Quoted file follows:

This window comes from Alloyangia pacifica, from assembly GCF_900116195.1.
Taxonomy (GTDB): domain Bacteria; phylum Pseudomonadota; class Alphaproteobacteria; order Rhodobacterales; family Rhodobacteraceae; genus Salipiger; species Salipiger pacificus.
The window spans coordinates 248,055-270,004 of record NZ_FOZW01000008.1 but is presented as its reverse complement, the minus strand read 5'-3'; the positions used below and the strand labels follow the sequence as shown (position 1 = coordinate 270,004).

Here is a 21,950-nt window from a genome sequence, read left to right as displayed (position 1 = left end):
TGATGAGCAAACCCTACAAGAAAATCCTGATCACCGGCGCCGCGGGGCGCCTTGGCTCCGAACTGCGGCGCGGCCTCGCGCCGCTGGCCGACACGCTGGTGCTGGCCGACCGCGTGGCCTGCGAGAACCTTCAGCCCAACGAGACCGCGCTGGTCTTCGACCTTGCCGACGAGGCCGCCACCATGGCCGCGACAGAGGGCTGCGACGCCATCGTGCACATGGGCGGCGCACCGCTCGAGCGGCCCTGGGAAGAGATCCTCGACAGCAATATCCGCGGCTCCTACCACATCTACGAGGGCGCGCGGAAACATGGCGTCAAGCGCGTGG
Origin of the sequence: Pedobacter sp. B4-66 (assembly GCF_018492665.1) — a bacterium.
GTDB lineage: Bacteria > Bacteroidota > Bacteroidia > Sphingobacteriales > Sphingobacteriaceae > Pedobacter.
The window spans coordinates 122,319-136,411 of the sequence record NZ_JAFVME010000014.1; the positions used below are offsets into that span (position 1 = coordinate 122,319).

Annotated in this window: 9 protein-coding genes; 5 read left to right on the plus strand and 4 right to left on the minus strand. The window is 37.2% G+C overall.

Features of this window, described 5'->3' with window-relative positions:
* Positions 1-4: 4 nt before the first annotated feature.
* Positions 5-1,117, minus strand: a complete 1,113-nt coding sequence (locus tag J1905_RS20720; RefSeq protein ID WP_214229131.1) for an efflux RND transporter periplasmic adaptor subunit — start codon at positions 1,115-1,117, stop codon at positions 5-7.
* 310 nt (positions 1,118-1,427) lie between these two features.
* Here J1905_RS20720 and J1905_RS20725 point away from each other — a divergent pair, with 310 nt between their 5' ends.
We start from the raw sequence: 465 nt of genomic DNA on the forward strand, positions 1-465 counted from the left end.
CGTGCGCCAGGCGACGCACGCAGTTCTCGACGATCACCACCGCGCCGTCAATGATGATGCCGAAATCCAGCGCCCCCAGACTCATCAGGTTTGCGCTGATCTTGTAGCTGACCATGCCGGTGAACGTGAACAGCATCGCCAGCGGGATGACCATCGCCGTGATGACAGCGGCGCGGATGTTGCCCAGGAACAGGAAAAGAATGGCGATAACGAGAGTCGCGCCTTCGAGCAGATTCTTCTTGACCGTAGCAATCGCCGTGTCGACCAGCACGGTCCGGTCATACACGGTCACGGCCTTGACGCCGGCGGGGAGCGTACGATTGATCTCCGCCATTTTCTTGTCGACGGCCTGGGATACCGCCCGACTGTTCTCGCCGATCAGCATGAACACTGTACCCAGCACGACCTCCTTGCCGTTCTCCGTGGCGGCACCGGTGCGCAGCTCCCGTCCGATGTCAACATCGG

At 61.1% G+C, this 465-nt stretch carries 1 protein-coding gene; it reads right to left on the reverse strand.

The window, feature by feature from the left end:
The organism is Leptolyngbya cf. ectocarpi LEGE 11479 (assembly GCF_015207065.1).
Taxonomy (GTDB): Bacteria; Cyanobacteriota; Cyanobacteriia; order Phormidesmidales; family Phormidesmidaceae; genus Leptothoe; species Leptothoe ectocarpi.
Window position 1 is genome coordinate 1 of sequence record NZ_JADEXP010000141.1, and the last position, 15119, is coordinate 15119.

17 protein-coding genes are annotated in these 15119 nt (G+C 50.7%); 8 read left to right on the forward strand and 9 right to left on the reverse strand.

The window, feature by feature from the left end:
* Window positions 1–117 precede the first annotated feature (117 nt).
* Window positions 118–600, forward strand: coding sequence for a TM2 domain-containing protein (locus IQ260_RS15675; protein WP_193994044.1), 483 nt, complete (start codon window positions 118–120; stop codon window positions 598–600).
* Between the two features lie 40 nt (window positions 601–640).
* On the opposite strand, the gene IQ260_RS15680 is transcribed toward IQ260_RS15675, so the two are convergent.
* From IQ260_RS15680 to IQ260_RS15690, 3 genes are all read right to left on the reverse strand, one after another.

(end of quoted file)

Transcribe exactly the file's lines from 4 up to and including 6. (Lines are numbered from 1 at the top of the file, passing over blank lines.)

Here is a 21,950-nt window from a genome sequence, read left to right as displayed (position 1 = left end):
TGATGAGCAAACCCTACAAGAAAATCCTGATCACCGGCGCCGCGGGGCGCCTTGGCTCCGAACTGCGGCGCGGCCTCGCGCCGCTGGCCGACACGCTGGTGCTGGCCGACCGCGTGGCCTGCGAGAACCTTCAGCCCAACGAGACCGCGCTGGTCTTCGACCTTGCCGACGAGGCCGCCACCATGGCCGCGACAGAGGGCTGCGACGCCATCGTGCACATGGGCGGCGCACCGCTCGAGCGGCCCTGGGAAGAGATCCTCGACAGCAATATCCGCGGCTCCTACCACATCTACGAGGGCGCGCGGAAACATGGCGTCAAGCGCGTGG
Origin of the sequence: Pedobacter sp. B4-66 (assembly GCF_018492665.1) — a bacterium.